Hospitals are starting to recycle and reuse items that are labeled for single use – scissors, scrubs, even surgical blades. The Wall Street Journal (via Earth First) writes that the idea is to save money and clean up the waste stream.
Of course, there are questions about safety. Mostly from – you guessed it – the companies that make single-use devices. They’re lobbying for legislation that would require patients to sign off before health-care providers could use a reprocessed device. The FDA guidelines say that the items need to be sent out to specialized companies who clean and sterilize them.
Still, manufacturers face an uphill battle. Reprocessed items – about 100 devices can now be reprocessed – cost 40 percent to 60 percent less, and can eliminate thousands of tons of waste from landfills.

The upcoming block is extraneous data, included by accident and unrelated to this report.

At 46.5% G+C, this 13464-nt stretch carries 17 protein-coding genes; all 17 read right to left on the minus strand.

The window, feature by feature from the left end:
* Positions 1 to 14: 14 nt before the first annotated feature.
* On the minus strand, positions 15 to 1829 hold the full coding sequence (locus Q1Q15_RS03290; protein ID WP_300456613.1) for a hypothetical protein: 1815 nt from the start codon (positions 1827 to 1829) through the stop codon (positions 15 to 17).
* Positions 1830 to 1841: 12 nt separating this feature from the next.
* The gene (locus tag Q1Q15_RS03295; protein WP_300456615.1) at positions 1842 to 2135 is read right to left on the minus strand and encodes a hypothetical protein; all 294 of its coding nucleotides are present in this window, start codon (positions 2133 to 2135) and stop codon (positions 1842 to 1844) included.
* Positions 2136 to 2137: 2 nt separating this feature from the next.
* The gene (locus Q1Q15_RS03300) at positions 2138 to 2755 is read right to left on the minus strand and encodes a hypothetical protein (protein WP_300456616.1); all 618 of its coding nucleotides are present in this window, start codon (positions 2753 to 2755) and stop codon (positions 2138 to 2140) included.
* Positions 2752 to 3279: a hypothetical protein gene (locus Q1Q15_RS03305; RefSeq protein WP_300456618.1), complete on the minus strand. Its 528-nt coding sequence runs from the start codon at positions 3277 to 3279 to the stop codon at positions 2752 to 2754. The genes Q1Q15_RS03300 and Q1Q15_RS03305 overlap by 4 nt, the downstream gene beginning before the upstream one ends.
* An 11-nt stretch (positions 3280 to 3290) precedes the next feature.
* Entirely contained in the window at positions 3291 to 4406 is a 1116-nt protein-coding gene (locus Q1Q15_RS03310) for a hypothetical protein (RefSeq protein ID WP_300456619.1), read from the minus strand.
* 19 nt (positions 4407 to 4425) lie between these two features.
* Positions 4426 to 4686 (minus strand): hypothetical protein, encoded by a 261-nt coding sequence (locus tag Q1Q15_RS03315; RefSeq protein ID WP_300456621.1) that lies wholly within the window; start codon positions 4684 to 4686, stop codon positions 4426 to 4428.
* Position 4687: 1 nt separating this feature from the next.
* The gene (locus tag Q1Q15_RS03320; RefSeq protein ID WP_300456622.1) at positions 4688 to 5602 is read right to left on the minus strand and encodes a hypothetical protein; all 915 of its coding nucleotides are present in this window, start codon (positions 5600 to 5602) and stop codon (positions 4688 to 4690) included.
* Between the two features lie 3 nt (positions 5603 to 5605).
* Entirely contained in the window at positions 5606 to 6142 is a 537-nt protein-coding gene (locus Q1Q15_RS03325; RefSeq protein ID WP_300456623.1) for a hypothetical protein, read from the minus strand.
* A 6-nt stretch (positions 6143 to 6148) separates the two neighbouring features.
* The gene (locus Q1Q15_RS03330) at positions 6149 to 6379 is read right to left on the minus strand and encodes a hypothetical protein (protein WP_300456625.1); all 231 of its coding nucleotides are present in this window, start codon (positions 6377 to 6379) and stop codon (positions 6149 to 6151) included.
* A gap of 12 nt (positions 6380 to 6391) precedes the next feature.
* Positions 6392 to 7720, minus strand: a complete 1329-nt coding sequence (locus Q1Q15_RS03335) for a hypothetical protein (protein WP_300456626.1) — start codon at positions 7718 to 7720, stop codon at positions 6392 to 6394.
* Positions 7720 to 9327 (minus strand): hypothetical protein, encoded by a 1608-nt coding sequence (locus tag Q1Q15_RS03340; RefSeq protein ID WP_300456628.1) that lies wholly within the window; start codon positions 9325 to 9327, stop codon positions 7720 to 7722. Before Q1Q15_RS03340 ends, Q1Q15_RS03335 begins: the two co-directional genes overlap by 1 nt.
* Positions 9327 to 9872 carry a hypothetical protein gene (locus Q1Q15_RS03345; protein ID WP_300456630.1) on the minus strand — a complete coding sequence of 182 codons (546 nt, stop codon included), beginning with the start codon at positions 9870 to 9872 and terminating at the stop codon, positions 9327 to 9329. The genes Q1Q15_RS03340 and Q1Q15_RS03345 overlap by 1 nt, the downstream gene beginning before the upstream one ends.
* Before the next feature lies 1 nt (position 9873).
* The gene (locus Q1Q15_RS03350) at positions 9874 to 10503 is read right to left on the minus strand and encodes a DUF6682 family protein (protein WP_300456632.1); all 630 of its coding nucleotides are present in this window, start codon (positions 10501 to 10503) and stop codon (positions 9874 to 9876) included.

Ascent Healthcare Solutions, a leading reprocessing company, says that its hospital customers eliminated about 1,684 tons of waste from their local landfills last year, a 31 percent increase over 2006. Kaiser Permanente eliminated about 45.7 tons of medical waste last year by working with Ascent. Catholic Healthcare West, the nation’s eighth-largest hospital system, figures it reduced waste volume by 41 tons.